It’s no secret that the restaurant industry has an employee turnover problem, which has only been exacerbated in the post-pandemic era. While larger paychecks, improved scheduling, and comprehensive healthcare are all pieces of the puzzle for solving the labor crisis, childcare is the issue business owners are not talking about or addressing enough, not only within the restaurant industry, but across many business sectors.
The Texas Restaurant Association aims to address the issues facing parents who work in the restaurant industry with the formation of its new Employers for Childcare Task Force, which will brainstorm and help educate employers on options and solutions both at regional and federal government levels, and within companies themselves.
In 2021, Best Places For Working Parents surveyed 852 working parents across Texas and asked them what it would take to get them back into the workforce post-COVID: 80% said they would leave their current job for another if they had better family support. Many of these workers affected by COVID-era mass workforce dropout are women. Of the women that dropped out of the workforce during the pandemic, 73% said they would have stayed if they had access to workplace flexibility. According to Sara Redington, cofounder of Best Places for Working Parents, the wish list of workplace benefits for working parents includes scheduling flexibility, paid time off, financial assistance, remote work, parental leave, and childcare.
Despite the very real needs of working parents, Redington said that according to their research, just 13% of the businesses in their network offer childcare benefits.
“Right before COVID hit, we couldn't have foreseen how relevant this conversation would become, as we saw COVID driving down women's labor force participation rate to an all-time low,” Redington said during the virtual kickoff event for the Teas Restaurant Association’s Employers for Childcare Task Force. “Today, we've actually seen that [workforce participation rate] spike beyond where we started before COVID, and we see that family-friendly business practices are helping lead that trend.”
Part of the goal for the new Texas Restaurant Association taskforce is to help convince employers of not only the benefits for working parents, but also for their own business practices, which lose $23 billion annually in productivity costs due to childcare challenges faced by their employees. For example, American Airlines offers a $5,000 pre-tax FSA fthat can be used for childcare by the company’s pilots and flight attendants and the company’s turnover rate for those positions is 19-20 years, which American Airlines attributes partially to this benefit.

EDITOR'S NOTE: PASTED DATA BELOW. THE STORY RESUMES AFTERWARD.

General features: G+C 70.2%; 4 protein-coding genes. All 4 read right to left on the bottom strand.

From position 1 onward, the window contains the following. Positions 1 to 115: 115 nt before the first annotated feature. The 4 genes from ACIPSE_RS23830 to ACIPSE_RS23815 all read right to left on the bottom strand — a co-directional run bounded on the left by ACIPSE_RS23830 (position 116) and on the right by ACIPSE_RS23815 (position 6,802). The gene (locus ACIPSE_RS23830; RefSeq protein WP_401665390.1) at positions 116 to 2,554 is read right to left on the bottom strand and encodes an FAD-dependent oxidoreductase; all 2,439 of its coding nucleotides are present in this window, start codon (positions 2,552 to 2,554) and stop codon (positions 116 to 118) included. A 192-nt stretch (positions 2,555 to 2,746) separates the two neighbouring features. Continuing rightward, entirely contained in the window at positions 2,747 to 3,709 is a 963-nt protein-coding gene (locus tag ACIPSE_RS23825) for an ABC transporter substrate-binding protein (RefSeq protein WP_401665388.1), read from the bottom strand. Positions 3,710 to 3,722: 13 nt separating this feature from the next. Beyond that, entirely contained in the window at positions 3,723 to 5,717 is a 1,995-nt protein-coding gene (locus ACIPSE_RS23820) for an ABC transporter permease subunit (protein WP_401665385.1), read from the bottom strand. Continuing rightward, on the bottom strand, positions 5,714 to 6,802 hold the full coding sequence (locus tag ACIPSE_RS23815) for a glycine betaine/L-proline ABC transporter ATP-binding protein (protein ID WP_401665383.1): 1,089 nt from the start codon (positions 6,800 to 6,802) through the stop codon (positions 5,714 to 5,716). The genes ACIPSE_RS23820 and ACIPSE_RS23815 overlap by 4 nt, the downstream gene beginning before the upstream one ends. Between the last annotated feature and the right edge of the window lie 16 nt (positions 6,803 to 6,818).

“In 2020 and 2021, we saw a shift in the perspective of childcare as a workforce issue,” Aaron Menchen, senior director of early childhood education policy and programs at the US Chamber of Commerce Foundation, said. “It was a generational shift that would usually take decades and happened in a matter of months. Childcare was an upfront issue. Everyone from CEOs to essential workers didn’t know where to take their children, and they didn’t know whether they could even have their kids on camera for meetings.”
Thus began a slow uptick of companies and local governments offering childcare solutions, like Texas Mutual Insurance Company, which in 2018, decided to use the extra space in a new building to create a childcare center for employees and has recently expanded it because they had kids on the waiting list.
State governments are also implementing programs to help fund and supplement childcare costs. Michigan has a program where the cost for childcare is split into thirds: the state pays for one-third, the employer pays for one-third, and the parent pays for the final third of childcare costs. Kentucky, meanwhile, offers a childcare program that incentivizes employers by offering to match the costs of whatever financial support the company offers to parents for their childcare costs.
However, many of these sponsored solutions are geared toward traditional corporate jobs. While an office park might be able to devote a floor or two to childcare space, restaurants would not be able to do that. Additionally, while employers might be able to offer their employees flexible, hybrid work schedules so that they can stay home part of the time with children, restaurant employees don’t have that luxury.
“It is different for restaurants and hospitality,” Redington said. “What we’ve seen in that industry is that when you can't do flexibility, predictability is a more doable version of flexibility. Server schedules are usually published the night before for the week ahead, so if restaurants could post that schedule two weeks in advance, their employees would be better able to arrange for childcare, and it just becomes a gamechanger.”
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